And is Ross really over his ex? He says so, because of course he does, but color me unconvinced. The moment in which Ross realizes Elizabeth’s child is his, only to dramatically sprint the length of the beach in some sort of attempt to outrun his emotions on the subject was hands-down hilarious, although I don’t think the show intended it to be. Particularly when we all know that the truth has got to come out eventually, yeah? How far will you make it down the beach then, Ross? All I can say is don’t skip leg day, my friend.

Without romantic drama to indulge in this season, what’s Ross to do with himself? Swashbuckle, apparently. Though he was offered the family’s seat as local magistrate Ross turned the job down, complaining that someone who’s been in as much legal trouble as he had probably shouldn’t be dispensing justice. Demelza, quite rightly, points out that had he taken the job he might have actually had the opportunity to help the downtrodden he claims to champion, but we all know that Ross is never going to be one who chooses a life of service in that way.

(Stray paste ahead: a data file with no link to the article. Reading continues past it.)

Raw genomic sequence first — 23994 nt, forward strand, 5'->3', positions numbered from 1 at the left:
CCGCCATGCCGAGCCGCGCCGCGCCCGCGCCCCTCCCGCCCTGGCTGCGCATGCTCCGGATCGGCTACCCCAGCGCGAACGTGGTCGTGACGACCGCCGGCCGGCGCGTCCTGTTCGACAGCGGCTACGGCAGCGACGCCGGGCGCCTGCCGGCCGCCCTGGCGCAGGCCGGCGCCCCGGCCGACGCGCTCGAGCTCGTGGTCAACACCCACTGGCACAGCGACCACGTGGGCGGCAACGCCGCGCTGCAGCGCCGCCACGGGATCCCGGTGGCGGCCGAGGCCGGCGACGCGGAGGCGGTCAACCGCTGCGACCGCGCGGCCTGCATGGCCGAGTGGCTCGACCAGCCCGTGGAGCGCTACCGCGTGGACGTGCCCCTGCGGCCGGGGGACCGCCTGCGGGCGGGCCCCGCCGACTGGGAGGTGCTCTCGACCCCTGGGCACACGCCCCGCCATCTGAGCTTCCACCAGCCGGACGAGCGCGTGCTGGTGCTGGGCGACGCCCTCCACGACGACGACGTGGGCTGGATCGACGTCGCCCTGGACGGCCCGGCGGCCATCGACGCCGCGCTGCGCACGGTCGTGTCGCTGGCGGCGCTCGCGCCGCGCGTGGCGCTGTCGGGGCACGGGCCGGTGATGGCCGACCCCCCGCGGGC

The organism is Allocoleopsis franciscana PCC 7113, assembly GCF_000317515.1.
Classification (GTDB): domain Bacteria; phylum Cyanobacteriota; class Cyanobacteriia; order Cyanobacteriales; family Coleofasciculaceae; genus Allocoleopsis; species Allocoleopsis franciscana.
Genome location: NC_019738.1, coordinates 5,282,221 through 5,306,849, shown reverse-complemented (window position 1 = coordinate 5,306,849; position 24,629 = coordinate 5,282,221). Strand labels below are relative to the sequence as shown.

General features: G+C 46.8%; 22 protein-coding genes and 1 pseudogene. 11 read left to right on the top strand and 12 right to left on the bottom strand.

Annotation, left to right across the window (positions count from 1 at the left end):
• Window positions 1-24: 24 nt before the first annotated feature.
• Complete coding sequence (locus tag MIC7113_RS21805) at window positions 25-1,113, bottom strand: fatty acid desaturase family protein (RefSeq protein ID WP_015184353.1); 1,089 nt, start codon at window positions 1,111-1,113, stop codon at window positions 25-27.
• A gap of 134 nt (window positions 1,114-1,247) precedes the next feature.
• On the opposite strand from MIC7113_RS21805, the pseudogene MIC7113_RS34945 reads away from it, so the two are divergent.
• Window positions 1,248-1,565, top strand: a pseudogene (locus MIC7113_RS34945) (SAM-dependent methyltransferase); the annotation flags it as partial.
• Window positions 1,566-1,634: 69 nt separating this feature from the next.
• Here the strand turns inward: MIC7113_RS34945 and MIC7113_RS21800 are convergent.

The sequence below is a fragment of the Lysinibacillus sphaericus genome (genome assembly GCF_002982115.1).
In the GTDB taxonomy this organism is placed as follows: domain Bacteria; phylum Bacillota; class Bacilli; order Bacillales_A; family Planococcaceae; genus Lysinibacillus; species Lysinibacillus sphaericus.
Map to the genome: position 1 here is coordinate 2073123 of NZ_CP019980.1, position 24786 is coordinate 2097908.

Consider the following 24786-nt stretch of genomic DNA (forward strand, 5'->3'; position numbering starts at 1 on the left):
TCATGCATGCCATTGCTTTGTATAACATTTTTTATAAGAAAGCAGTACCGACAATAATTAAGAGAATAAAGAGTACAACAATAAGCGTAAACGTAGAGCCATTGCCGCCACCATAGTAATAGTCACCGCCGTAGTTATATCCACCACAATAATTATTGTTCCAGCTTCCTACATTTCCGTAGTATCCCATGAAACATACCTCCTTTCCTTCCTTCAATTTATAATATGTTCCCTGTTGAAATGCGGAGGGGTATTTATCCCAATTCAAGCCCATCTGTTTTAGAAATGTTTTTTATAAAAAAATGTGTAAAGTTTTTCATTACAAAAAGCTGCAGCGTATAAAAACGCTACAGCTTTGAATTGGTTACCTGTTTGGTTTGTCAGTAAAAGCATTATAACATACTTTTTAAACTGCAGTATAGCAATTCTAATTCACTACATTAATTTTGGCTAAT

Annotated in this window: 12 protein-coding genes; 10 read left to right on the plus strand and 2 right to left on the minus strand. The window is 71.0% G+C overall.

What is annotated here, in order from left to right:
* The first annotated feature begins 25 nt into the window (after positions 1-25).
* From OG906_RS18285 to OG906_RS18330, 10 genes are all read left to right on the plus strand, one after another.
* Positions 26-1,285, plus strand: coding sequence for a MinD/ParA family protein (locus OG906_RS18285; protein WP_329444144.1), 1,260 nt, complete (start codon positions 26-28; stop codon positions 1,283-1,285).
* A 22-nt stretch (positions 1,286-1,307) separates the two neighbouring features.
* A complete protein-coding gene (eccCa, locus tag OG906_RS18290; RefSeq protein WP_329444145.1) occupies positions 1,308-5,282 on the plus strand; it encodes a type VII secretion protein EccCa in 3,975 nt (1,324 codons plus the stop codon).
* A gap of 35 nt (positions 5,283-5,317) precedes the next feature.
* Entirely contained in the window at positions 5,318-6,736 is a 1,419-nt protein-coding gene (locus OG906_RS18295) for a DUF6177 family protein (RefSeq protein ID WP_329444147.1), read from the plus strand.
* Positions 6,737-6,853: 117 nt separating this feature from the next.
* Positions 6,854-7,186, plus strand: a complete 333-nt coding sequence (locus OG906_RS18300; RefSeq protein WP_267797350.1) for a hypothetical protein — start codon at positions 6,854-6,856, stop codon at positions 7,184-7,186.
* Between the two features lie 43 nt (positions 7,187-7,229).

Not when he can throw himself into boats on ill-advised rescue missions. Yes, Ross has decided to lead his own personal Seal Team Six squad to France, and go get his BFF back. Godspeed, Ross. (And Dwight, for that matter, given Ross’ record on these sorts of adventures.)

Thoughts on the Season 3 premiere, or more general ideas about what you’d like to see this season? Hit the comments and let’s discuss. 

Lacy Baugher

Lacy's love of British TV is embarrassingly extensive, but primarily centers around evangelizing all things Doctor Who, and watching as many period dramas as possible.

Digital media type by day, she also has a fairly useless degree in British medieval literature, and dearly loves to talk about dream poetry, liminality, and the medieval religious vision. (Sadly, that opportunity presents itself very infrequently.) York apologist, Ninth Doctor enthusiast, and unabashed Ravenclaw. Say hi on Threads or Blue Sky at @LacyMB.